Northwest Digest

Posted: Tuesday, April 18, 2006

Anchorage church pays city for services

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ANCHORAGE - The Unitarians in Anchorage don't mind paying extra.

Churches are exempt from taxes, but members of the Anchorage Unitarian Universalist Fellowship willingly pitch in to help pay for local police, fire and road maintenance.

Church members call what they're doing the "payment in lieu of taxes" program.

"When I found out it was voluntary, I thought, 'What, are these people nuts?' " said Jeanne Devon, who joined the fellowship three years ago. Now she believes.

She is part of what may be the only church in town that does it.

Devon and other members said the payment program underscores two things: Unitarians believe firmly in the separation of church and state, and they believe they should pay their fair share for city services.

After donating about $1,600 a year in recent years, church members realized that property values - and tax bills - were ballooning around them. They decided to update their payment.

Member John Blaine, a real estate agent, re-evaluated the property's value. It almost doubled the church's self-imposed payment.

The church's pledge-based budget didn't have the extra funds. Enthusiasts rallied up donors in a couple of weeks. More than 40 members helped raise another $2,500 to make a $4,100 donation, which will be presented to the Assembly in June.

"I feel wonderful about this," Blaine said. "Our congregation takes advantage of what taxes pay for to enjoy our facility."

Oil giant BP reports second pipe break

LONDON - British oil giant BP PLC said Monday that a second pipeline ruptured at its Alaska facility, a month after the company reported its largest-ever spill at an oilfield on Alaska's Northern Slope.

The break occurred on a 3-inch-wide natural gas line on April 6 near a production building at the Prudhoe Bay oilfield, BP spokesman Daren Beaudo said Monday.

The break resulted in an estimated leak of 12,000 cubic feet of natural gas, well below regulatory standards for reporting, Beaudo said.

"Someone apparently heard the rupture, so it was a fairly quick response," he said, adding that external corrosion was the likely cause of the leak.

The rupture follows a massive spill at the facility last month in a pipeline between two gathering centers. As much as 270,000 gallons (1.02 million liters) of crude spilled into the oilfield over an estimated period of five days.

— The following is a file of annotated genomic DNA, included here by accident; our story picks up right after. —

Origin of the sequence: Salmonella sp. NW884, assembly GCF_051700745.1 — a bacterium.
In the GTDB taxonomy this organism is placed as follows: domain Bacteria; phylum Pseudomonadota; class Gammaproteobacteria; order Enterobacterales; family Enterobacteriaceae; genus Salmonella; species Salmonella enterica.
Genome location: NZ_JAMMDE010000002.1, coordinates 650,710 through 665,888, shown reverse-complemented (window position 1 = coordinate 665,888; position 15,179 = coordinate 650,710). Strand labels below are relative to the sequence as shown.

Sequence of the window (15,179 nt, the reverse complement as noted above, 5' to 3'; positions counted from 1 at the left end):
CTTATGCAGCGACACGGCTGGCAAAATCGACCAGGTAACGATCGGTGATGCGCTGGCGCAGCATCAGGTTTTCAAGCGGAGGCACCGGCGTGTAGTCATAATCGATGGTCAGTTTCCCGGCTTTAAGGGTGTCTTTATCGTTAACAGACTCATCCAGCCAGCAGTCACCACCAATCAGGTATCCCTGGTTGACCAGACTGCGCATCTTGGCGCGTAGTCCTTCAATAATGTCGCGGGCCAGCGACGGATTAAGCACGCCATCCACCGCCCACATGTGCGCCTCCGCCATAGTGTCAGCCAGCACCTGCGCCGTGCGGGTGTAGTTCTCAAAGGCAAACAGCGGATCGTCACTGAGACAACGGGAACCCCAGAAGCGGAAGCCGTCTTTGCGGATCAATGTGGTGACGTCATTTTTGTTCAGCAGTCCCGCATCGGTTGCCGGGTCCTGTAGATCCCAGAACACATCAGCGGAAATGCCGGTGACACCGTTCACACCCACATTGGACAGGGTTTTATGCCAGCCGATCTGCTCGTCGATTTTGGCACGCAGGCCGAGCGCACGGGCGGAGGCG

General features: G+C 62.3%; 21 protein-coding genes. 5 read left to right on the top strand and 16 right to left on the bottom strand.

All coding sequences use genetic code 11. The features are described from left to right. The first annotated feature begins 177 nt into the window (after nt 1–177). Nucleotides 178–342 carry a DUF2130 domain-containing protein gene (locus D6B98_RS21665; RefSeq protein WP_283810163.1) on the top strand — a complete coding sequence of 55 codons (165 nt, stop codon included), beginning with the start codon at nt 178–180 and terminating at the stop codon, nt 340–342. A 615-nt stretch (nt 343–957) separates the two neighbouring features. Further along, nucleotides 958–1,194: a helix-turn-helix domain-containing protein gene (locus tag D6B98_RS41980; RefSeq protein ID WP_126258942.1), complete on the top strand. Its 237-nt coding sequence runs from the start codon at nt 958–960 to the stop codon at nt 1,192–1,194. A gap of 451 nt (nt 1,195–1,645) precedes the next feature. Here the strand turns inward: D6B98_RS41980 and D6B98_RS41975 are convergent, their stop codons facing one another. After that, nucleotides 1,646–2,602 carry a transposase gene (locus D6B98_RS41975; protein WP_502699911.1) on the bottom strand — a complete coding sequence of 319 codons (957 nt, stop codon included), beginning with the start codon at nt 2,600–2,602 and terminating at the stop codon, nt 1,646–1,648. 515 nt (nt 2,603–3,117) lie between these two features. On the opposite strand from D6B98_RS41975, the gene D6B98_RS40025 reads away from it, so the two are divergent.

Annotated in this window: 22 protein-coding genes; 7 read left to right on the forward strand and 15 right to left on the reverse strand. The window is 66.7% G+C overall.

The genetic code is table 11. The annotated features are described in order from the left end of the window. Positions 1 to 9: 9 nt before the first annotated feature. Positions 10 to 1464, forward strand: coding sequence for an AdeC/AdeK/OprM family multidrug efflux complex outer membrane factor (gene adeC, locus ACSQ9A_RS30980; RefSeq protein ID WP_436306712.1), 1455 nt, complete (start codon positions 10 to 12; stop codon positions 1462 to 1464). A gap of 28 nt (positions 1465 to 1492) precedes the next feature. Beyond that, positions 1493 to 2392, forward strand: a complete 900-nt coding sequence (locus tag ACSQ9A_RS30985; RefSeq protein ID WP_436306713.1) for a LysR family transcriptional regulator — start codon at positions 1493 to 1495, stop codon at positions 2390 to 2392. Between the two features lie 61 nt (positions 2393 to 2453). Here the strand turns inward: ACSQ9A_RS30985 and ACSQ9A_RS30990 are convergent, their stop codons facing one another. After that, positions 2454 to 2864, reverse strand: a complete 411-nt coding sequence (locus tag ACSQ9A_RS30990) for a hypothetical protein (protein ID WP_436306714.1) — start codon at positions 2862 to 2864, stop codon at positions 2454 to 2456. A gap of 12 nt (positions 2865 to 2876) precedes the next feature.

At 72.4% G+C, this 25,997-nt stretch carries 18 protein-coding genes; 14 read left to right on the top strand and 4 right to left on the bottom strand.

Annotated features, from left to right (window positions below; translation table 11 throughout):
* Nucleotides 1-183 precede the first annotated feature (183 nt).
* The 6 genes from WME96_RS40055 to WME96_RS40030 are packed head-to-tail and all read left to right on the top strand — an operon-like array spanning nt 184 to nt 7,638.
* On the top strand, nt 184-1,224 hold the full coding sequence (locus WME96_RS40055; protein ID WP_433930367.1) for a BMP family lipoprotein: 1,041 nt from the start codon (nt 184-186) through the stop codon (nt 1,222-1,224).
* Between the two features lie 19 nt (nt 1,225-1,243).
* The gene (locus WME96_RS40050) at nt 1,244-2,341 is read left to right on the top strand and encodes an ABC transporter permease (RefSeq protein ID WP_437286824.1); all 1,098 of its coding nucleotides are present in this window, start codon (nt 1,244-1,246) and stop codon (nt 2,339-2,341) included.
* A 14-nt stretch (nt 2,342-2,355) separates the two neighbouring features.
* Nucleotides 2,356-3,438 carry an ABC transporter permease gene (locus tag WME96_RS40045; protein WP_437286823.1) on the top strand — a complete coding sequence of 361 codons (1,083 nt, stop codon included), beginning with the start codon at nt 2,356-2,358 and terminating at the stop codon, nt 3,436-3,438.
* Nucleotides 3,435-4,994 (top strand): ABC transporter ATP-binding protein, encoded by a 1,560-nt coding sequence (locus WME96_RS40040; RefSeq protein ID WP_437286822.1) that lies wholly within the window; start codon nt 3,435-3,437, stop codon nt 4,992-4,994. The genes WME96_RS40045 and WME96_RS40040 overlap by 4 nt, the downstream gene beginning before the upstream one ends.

The Environmental Protection Agency has launched an investigation into the spill, Beaudo said, and has subpoenaed a consulting firm that participated in the company's corrosion control efforts. A Washington-based spokesman for the EPA, Dale Kemery, would neither confirm nor deny any probe into either incident on Monday, citing agency policy.

Disagreement brewing over pipeline value

FAIRBANKS - A disagreement is brewing between oil companies and three local governments over the assessed value of the trans-Alaska pipeline system.

The problem likely will result in a formal review board looking at the pipeline's value for the second year in a row.

The state of Alaska has valued the 800-mile pipeline system at $3.64 billion. The consortium of oil companies that own the pipeline says it is worth $1 billion. The municipalities that collect property tax from the system - the Fairbanks North Star and North Slope boroughs and the city of Valdez - say the assessed value should be closer to $5.6 billion.

The difference could lead the oil companies to ask a review board to take a closer look at the state's 2006 pipeline assessment. Representatives for ConocoPhillips and BP, two of the companies with subsidiaries in the Alyeska Pipeline Service Co., which operates the pipeline, said they will decide later this month whether to appeal.

Municipalities say they are certain to ask for the review.

FAA investigates Sea-Tac tower silence

SEATAC, Wash. - For 25 minutes in the wee hours of April 11, the control tower at Seattle-Tacoma International Airport did not respond to airplane traffic.

"There were two planes affected - one trying to take off and one trying to come in," airport spokesman Bob Parker said Monday.

The unexplained silence, which started about 3 a.m. that day, ended when a Port of Seattle staff member drove to the guard shack at the base of the control tower.

"They went over to the guard shack at the tower and he (the guard) was able to raise someone," Parker said.

The matter is being investigated by the Federal Aviation Administration, which oversees air traffic control, KING-TV reported. Associated Press calls to the agency's local office after business hours Monday were not immediately returned.

Airport officials and the FAA told KING earlier Monday that a Boeing 747-400 flown by Taiwanese carrier EVA was on its final approach to Sea-Tac at around 3:15 a.m. when it radioed the control tower for permission to land.



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